I had the pleasure of attending (remotely) the 44th UCLA Entertainment Symposium last week. 

Of particular interest was the discussion on influencers between panellists Oren Aks of Atomic Milk Media, D'Angela Proctor of Wayfarer Entertainment and Ellie Hiesler of Nixon Peabody LLP, moderated by Po Yi of Manatt, Phelps & Phillips, LLP. 

Given that many of us are still largely staying at home, whether required by law or voluntarily, a large part of our engagement with advertisements these days is through our phones or computers - Instagram, Twitter, Facebook. In recent years, influencers have become intertwined with advertising. More experienced influencers have become brands in their own right. 

Some points were raised by the panel from both a contractual and practical perspective which I thought were interesting and useful, for both companies and influencers: 

Contract

  • Have a good, restrictive "morals" clause. Make it mutual (if acting for influencer); 
  • Review your force majeure clause; 
  • Ensure good and specific reps and warranties (e.g. what if the very product you are advertising comes under investigation or unsavoury facts about it come to light?); 
  • Ensure you have a clear approval process in place and final say over the content (if acting for company);
  • Ownership of content (who owns the final product?).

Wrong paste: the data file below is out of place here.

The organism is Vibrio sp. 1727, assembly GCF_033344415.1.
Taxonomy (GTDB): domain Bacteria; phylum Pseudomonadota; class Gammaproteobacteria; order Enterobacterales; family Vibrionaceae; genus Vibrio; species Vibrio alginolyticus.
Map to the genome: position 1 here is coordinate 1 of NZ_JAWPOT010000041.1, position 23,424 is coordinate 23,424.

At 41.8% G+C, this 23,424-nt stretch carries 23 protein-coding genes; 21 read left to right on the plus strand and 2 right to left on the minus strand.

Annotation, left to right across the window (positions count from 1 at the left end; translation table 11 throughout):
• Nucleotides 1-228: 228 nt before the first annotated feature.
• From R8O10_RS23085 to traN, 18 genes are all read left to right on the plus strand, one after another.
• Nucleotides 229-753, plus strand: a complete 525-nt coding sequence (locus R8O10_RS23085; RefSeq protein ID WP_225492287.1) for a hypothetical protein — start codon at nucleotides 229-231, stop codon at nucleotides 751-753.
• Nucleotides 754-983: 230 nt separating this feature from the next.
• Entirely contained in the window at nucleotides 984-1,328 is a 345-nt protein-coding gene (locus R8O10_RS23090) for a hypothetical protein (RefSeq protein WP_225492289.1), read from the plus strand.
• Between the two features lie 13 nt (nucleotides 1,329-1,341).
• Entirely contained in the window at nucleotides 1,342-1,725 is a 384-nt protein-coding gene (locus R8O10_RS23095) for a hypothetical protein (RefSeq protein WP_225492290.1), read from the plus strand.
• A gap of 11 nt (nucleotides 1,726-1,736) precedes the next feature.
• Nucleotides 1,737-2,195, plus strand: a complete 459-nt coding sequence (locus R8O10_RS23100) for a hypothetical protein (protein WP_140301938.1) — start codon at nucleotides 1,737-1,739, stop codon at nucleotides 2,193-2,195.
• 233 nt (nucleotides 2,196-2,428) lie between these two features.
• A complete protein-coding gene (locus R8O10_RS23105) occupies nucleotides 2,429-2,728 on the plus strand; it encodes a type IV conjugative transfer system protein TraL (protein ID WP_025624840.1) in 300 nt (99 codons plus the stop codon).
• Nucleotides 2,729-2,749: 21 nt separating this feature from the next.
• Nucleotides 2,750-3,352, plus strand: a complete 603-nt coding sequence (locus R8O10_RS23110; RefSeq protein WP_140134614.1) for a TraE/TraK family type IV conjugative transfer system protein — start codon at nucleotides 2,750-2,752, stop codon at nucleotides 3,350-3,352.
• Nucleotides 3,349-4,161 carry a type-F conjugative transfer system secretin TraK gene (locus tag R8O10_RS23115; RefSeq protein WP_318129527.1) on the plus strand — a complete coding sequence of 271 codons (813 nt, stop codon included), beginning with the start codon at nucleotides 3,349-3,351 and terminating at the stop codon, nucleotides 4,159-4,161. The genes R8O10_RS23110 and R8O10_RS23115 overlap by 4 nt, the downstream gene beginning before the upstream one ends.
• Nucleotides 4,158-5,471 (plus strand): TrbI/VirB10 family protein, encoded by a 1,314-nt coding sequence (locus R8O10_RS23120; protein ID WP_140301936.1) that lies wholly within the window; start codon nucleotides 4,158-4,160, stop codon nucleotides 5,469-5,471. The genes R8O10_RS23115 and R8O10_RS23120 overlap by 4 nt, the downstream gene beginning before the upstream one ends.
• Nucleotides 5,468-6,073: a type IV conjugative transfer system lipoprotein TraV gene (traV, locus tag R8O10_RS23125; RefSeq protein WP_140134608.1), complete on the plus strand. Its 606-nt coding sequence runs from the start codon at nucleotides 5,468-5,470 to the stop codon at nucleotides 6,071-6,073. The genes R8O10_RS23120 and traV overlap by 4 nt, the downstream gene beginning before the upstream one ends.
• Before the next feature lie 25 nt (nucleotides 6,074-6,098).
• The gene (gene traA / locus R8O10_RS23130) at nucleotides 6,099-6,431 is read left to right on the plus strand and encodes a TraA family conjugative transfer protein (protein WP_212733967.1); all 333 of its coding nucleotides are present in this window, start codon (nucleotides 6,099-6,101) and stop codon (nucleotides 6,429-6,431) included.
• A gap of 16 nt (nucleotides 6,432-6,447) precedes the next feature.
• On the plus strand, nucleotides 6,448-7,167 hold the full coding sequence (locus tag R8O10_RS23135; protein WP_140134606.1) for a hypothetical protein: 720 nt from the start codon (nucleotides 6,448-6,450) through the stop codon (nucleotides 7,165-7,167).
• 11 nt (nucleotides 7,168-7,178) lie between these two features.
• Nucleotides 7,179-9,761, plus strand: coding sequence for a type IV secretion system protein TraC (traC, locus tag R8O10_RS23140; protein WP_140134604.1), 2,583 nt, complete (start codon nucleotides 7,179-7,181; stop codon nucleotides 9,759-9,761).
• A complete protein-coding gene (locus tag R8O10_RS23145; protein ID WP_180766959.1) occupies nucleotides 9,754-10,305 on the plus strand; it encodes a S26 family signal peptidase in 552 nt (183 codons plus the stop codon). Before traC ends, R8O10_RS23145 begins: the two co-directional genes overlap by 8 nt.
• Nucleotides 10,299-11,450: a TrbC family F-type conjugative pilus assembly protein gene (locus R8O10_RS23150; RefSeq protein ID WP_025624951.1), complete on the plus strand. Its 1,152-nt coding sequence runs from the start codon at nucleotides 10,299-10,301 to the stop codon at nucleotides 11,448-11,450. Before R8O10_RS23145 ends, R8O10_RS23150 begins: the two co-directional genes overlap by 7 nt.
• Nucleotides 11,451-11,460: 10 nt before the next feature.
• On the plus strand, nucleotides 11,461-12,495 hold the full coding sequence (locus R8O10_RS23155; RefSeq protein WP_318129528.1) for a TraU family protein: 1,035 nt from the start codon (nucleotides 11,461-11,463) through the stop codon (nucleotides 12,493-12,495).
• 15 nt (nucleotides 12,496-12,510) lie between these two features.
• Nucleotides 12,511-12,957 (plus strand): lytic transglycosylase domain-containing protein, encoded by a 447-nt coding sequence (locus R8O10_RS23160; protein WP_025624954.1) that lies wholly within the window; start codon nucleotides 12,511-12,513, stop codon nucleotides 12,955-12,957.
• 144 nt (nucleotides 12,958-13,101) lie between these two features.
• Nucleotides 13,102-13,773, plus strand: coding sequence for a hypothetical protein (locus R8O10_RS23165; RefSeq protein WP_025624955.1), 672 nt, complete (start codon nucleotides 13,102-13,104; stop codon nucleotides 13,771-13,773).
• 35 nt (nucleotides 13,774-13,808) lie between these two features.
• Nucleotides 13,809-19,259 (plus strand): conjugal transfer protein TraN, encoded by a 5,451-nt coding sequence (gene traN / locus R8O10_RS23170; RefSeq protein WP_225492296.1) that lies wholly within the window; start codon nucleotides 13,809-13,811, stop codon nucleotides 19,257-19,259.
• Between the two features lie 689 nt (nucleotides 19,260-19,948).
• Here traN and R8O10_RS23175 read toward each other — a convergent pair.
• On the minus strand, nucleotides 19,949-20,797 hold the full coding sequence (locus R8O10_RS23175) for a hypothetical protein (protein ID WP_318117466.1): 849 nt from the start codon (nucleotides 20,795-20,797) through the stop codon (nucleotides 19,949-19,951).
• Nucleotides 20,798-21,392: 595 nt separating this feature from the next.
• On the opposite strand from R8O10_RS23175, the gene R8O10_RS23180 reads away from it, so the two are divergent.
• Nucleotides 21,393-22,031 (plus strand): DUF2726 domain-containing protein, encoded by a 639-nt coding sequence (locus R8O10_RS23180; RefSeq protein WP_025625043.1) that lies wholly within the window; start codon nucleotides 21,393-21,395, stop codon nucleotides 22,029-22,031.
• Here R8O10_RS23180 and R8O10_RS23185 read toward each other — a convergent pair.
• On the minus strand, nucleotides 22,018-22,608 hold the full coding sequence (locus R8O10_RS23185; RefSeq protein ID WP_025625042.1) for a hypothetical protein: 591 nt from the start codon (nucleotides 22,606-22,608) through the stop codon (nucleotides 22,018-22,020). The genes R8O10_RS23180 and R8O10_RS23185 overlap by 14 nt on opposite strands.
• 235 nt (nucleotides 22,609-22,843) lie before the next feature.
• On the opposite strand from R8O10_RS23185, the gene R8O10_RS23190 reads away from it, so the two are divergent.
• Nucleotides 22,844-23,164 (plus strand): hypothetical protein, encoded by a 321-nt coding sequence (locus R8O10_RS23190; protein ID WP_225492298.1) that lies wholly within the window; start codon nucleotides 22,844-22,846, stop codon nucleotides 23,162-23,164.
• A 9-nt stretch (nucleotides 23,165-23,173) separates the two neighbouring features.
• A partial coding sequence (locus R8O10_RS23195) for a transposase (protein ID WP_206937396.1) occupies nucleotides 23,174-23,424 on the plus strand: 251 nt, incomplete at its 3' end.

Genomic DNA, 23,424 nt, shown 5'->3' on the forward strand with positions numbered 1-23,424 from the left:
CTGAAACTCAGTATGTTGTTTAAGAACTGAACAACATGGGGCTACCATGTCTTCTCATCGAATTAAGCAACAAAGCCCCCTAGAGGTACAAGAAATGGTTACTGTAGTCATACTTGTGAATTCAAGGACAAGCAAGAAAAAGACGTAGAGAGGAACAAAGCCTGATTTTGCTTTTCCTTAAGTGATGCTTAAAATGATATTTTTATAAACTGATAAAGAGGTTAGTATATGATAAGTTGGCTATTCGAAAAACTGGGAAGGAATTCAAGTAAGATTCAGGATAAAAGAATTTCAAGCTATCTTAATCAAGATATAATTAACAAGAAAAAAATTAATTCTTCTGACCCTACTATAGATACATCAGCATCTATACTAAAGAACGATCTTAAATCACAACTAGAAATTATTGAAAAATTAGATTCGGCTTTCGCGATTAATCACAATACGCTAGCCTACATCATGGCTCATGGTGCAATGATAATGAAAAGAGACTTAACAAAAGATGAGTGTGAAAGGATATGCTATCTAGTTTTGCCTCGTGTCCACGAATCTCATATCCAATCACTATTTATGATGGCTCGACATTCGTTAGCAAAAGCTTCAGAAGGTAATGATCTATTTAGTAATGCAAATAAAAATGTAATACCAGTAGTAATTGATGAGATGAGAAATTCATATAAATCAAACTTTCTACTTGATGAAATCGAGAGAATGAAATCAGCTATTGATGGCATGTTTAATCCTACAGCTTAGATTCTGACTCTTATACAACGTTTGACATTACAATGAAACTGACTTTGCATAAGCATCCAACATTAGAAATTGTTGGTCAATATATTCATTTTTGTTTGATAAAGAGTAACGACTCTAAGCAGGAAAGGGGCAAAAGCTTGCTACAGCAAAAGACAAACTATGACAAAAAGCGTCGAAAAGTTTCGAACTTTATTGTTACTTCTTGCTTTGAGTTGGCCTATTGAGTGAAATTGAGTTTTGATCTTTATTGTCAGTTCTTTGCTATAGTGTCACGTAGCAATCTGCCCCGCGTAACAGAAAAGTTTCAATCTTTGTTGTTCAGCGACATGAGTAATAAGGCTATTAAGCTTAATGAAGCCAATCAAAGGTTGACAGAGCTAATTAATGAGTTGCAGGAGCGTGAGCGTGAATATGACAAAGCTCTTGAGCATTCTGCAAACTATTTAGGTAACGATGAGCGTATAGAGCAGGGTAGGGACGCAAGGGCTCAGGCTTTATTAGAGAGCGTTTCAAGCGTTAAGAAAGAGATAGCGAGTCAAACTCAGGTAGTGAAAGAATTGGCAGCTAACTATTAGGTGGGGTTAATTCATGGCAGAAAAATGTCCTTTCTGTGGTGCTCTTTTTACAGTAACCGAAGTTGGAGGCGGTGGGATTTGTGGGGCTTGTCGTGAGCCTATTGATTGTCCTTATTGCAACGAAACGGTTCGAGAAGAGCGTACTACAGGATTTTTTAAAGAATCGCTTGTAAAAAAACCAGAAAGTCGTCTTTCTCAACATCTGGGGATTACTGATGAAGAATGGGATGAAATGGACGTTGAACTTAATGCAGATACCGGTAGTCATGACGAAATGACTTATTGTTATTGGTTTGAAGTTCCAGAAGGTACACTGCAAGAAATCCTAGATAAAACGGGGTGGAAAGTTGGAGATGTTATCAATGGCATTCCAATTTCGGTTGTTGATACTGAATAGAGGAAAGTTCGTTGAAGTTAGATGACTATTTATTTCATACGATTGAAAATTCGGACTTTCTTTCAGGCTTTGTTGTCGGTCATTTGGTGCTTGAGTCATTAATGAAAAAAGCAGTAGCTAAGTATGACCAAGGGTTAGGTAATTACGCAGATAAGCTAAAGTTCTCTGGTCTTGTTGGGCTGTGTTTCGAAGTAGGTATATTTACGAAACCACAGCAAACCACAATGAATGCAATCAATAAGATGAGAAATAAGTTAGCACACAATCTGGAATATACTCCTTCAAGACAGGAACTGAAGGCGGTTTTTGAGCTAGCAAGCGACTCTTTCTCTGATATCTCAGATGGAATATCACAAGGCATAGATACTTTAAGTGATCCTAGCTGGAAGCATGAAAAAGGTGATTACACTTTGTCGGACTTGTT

Practical

  • Consider diversifying onto different platforms (if you are an influencer - e.g. what is happening with TikTok now);
  • Have contingency plans in place and clear plans of action for both influencer and company (beware the very public court of public opinion that is social media); 
  • Prepare statements / alternative content for platforms in case of last-minute PR emergencies (social media moves very fast. In some cases, too fast).

In addition, what can make influencer-driven content confusing for consumers is that many private individuals and influencers also use these same social media platforms to share their own personal content.

Many jurisdictions have now come up with laws or guidelines on the clear labelling of sponsored posts / advertisements or internet advertising generally (including Britain, the US, China, Hong Kong and Singapore). However, influencers and companies alike must carefully review the laws and guidelines in each of the relevant jurisdictions. For example:  

  • Is it enough to put #ad? Do you need to put this hashtag in another language? Or do you need to use another phrase altogether? 
  • What about #spon as opposed to #sponsored? 
  • Must you declare affiliate links? 
  • Are there guidelines around how the labels must be positioned in the post? 
  • Do you need to put in any disclaimers about the product itself?

There are a number of other issues that influencer-led advertising may bring up as well, such as IP issues. 

As advertising moves increasingly into the digital space, influencers and companies should keep themselves apprised of the laws and guidelines regulating this area.